Saturday, December 28, 2013

World of Disney

New York
World of Disney store, Fifth Avenue
New York, September 2007

“When critics write that Picasso was the most influential artist of the twentieth century, they forget Disney. His influence has operated at a number of levels for eighty years now, and one suspects it is only just beginning. That Disney was an artist is unquestionable, and part of the Modern Movement too, for the influence of Futurism on his early cartooning is obvious. A study of his Alice's Wonderland (1923) is instructive about his voracious artistic appetite and vocabulary. But Disney was a businessman of genius, and in his own way a moral force. Unlike Picasso, he was incapable of cynicism and his sincerity, like Della Robbia's, radiates from every line he drew. His masterpiece Snow White and the Seven Dwarfs (1937) is not only a highly inventive piece of animation but the Ur-document of a school which had branched out into over two hundred different systems of animated cartooning by the end of the century. Disney himself trained over a thousand artists, almost as many as the Académie Julian. Cartoons were the basis of most fashion art during the second half of the century and they also had a direct influence on clothes, interior decoration, furniture and architecture. Post-Modernism is part of Cartoon Land.”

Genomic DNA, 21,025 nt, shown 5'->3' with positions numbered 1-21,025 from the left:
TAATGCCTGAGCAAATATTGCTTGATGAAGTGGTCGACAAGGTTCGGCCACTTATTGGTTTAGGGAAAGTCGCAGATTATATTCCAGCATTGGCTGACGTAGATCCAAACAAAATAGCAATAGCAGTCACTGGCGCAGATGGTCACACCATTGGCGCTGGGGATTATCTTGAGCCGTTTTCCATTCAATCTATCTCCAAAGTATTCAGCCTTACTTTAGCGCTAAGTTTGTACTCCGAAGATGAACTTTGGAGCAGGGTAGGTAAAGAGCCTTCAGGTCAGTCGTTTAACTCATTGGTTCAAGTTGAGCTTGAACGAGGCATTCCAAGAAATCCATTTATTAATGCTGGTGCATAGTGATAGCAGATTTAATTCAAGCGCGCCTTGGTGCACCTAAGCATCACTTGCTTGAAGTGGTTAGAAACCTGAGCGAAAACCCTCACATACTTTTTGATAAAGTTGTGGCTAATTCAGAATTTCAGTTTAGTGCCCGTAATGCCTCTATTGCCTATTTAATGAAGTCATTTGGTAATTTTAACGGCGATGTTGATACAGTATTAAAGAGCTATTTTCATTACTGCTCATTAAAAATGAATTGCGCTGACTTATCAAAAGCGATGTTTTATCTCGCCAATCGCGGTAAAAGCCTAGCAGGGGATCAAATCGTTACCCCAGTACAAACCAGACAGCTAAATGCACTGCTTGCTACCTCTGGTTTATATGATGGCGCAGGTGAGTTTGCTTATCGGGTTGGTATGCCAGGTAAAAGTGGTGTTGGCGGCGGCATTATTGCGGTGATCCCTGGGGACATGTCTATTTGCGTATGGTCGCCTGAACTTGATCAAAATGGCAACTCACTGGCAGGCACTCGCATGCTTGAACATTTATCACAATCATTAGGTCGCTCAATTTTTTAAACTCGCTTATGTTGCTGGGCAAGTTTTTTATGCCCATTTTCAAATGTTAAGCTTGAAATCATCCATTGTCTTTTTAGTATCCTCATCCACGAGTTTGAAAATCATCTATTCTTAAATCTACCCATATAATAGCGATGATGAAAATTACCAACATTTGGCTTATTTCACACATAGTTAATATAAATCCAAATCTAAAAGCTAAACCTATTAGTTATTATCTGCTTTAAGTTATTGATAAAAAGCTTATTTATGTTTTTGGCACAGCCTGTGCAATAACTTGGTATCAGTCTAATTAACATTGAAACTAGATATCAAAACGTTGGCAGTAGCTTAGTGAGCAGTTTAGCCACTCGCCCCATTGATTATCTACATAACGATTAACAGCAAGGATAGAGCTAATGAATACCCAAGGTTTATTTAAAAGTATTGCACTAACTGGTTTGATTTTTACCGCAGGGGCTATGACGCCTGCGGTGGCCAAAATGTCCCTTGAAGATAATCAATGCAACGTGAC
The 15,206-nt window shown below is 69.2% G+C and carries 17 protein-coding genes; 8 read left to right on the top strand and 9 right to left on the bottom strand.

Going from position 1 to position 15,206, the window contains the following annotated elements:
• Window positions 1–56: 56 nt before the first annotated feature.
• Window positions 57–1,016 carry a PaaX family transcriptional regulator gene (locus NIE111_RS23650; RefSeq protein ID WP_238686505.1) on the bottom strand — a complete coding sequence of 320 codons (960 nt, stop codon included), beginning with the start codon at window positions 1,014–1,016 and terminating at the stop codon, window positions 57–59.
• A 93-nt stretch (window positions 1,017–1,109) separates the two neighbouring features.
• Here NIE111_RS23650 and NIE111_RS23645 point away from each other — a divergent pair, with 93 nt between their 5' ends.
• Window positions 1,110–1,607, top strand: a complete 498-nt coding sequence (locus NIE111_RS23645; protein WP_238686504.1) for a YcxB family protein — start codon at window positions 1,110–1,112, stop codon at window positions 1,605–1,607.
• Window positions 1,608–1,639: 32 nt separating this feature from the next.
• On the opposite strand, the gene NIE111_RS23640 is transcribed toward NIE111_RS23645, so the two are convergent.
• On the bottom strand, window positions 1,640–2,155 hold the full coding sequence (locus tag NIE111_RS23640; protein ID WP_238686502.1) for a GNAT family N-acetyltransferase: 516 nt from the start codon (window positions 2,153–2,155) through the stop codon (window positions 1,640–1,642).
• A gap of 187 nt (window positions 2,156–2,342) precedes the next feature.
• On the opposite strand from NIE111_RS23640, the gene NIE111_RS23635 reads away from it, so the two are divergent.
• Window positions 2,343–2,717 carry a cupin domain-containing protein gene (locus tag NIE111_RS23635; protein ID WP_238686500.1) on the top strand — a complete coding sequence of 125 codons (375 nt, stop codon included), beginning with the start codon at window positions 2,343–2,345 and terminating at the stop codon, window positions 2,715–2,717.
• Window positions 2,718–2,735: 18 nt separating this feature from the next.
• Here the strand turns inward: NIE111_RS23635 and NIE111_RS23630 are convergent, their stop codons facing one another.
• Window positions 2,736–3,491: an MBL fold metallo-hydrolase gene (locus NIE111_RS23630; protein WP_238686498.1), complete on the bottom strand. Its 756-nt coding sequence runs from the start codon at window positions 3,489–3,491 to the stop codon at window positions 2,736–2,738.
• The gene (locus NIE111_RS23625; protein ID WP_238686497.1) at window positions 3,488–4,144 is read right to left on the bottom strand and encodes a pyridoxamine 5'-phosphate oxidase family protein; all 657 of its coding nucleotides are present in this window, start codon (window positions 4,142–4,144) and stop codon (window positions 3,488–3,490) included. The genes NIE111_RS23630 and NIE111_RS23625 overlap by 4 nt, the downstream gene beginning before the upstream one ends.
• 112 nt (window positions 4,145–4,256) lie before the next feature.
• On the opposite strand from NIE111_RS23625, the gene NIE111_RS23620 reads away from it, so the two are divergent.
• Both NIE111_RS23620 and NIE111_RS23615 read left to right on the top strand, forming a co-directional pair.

(Paul Johnson, Art: A New History)

2 comments:

Andy said...

You are right. Most people who are not art connoisseur will always recognize Disney art over Picasso's work.

Dina said...

I never thought about it this way.